You've seen Tom Haberstroh write here in Per Diem about how LeBron James has become a deadeye shooter. You may have read Grantland's Kirk Goldsberry's story on how James broadened his offensive game to improve his efficiency. You've also likely viewed James' video-game shooting numbers -- 56 percent accuracy from the field and 40.4 percent from beyond the arc.
So you might be surprised to check out his advanced stats and see one category in which James isn't setting a new career high: player efficiency rating (PER). No April Foolin'. James is still a few tenths of a point behind the 2008-09 performance that earned him his first MVP trophy. Win percentage, the per-minute measure of my wins above replacement player (WARP) metric, and win shares per 48 minutes tell a similar story. Incredible as he has been, the James of 2012-13 still falls short of the 2008-09 incarnation in terms of value.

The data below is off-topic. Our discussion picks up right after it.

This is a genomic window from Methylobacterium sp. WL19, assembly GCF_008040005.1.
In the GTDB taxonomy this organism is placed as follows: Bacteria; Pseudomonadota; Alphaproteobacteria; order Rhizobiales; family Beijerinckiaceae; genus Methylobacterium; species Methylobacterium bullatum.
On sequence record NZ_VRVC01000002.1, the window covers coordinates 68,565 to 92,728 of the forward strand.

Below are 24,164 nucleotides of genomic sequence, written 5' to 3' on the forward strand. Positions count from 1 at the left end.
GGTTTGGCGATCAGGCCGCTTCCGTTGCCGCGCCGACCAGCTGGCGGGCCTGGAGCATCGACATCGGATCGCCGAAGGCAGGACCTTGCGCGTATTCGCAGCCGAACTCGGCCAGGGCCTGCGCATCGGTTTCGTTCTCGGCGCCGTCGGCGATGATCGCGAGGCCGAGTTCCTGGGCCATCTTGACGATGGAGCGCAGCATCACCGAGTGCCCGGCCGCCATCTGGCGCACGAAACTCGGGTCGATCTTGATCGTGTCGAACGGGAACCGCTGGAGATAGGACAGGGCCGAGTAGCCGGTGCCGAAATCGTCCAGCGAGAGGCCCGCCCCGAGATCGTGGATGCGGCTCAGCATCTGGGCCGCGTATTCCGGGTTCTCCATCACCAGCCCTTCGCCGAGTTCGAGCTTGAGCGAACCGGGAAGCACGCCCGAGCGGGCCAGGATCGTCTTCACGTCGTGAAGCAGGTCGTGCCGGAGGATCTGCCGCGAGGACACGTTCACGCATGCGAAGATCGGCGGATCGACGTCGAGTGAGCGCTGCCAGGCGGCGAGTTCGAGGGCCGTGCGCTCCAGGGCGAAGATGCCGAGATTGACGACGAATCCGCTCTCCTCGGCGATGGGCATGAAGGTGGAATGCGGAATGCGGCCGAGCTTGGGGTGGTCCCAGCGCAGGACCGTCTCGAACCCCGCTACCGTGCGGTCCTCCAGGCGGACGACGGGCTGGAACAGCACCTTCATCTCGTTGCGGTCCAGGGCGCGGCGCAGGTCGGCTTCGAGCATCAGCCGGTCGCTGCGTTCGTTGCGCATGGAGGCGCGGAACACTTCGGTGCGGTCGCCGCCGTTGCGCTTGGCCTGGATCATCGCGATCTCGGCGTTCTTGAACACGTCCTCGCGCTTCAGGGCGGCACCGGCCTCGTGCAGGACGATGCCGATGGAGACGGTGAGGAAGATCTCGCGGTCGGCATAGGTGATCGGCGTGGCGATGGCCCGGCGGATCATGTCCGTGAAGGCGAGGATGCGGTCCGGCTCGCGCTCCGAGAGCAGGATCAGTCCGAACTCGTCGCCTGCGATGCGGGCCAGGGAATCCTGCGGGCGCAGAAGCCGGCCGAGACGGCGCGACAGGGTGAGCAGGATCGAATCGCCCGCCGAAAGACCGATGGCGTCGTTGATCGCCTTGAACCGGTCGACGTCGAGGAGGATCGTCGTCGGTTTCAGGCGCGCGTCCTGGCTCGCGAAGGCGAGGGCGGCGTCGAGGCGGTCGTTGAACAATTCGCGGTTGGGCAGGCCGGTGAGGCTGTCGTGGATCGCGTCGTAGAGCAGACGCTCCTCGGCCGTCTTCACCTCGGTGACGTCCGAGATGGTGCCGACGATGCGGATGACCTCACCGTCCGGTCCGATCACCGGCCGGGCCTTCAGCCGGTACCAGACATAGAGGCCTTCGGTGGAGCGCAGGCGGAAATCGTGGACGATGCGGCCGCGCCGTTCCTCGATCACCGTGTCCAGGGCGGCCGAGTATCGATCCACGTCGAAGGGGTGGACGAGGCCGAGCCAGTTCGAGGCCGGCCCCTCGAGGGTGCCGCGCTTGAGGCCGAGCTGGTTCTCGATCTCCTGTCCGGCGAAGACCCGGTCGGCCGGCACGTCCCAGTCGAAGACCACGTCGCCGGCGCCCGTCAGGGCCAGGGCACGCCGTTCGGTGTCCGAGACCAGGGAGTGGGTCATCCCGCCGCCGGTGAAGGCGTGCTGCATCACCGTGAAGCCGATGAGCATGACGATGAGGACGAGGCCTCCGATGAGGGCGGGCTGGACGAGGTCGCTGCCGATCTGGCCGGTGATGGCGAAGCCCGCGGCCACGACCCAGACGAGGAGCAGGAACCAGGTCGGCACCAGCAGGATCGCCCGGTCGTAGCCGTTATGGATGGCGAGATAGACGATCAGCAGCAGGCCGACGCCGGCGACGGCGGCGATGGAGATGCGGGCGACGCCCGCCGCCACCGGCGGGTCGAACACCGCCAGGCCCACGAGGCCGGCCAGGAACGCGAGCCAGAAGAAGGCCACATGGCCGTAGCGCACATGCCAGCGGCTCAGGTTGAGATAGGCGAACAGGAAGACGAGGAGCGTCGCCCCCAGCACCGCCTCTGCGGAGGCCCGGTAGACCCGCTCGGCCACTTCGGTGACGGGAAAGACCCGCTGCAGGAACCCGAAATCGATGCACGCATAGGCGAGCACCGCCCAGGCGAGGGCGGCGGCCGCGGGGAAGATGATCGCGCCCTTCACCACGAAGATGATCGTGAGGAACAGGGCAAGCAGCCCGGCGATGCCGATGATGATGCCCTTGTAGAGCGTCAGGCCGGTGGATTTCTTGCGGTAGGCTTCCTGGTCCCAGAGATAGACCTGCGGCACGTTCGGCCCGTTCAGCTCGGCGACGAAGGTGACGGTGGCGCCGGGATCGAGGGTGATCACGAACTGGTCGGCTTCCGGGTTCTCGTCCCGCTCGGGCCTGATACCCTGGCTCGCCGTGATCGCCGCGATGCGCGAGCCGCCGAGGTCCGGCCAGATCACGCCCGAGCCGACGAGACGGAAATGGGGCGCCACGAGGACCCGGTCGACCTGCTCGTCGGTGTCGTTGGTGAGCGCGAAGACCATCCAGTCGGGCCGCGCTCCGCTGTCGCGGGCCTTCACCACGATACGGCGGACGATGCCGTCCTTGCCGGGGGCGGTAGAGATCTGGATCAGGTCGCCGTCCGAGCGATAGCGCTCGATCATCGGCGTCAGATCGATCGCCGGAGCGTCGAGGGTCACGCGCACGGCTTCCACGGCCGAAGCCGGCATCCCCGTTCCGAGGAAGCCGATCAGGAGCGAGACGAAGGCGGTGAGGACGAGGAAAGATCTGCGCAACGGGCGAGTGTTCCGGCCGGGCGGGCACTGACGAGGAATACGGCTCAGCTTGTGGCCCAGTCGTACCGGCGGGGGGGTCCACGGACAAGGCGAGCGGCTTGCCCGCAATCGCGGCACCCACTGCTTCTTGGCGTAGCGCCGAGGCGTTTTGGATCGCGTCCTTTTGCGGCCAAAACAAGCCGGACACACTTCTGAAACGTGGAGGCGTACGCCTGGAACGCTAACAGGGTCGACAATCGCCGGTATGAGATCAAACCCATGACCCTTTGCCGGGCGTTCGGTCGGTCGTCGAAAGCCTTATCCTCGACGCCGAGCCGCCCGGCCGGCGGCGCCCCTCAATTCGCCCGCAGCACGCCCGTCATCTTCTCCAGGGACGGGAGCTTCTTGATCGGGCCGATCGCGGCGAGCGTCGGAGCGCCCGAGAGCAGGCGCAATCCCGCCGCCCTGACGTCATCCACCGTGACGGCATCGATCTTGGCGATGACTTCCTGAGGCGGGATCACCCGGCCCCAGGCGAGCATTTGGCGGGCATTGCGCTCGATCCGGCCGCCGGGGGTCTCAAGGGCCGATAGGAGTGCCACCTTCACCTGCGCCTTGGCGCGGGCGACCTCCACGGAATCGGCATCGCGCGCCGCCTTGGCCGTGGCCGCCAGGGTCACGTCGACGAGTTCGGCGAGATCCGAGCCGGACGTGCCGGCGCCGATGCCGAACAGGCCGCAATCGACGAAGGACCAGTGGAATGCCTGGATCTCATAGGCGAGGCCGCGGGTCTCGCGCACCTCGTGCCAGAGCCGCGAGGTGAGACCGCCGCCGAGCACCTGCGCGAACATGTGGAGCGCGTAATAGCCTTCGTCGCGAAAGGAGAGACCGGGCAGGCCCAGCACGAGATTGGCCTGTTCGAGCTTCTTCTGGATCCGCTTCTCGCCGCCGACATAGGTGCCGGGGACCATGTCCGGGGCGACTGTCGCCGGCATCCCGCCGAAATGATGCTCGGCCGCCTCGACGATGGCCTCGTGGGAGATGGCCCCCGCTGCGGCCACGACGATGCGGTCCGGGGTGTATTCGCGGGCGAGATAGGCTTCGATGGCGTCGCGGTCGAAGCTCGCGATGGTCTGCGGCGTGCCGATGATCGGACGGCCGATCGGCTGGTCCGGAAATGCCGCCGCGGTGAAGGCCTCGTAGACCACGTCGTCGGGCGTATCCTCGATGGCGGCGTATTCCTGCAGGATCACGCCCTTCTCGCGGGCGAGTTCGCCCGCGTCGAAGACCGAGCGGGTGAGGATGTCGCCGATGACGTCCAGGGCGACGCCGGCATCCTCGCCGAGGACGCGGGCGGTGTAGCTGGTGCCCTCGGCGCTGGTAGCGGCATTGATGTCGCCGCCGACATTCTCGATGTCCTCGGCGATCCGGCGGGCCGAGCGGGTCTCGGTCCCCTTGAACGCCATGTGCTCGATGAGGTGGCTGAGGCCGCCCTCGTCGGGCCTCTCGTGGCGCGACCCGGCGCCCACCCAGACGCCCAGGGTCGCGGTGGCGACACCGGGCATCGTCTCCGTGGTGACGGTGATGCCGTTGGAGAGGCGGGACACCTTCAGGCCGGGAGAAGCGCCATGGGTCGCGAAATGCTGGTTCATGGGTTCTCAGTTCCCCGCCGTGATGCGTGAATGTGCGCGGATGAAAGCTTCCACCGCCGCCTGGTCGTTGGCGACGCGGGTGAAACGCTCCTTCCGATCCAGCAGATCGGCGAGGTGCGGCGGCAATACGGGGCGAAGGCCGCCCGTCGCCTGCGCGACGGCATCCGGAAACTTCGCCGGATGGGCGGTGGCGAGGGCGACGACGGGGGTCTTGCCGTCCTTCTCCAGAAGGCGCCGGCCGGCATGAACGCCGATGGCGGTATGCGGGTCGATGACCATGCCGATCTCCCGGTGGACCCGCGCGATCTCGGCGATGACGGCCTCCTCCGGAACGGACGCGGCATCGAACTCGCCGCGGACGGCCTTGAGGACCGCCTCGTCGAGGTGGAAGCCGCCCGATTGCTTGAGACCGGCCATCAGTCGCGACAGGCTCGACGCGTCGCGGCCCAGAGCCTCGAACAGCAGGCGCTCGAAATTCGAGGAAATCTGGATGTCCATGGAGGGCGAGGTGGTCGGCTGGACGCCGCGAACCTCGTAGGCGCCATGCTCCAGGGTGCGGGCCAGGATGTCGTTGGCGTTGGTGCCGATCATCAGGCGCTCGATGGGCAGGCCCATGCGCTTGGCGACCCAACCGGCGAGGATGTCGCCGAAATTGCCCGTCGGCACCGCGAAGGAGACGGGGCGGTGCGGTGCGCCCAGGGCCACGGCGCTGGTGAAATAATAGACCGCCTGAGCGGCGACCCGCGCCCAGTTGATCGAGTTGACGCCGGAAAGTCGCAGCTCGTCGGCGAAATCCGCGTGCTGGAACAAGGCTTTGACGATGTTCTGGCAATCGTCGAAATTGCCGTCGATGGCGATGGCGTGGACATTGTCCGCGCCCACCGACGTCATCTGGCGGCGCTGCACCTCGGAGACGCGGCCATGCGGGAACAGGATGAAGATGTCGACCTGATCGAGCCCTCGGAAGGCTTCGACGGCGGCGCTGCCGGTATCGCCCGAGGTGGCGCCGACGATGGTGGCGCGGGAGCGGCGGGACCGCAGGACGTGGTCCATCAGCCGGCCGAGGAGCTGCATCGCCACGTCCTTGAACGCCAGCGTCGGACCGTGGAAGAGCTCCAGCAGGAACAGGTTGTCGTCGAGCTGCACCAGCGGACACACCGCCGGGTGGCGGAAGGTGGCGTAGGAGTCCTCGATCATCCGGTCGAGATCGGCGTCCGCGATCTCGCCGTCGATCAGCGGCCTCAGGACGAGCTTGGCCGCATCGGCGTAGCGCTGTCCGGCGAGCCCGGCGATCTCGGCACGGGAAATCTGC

Explaining why touches on some important truths of basketball analysis, and also gives reasons to appreciate James' ability to be great in two very different ways.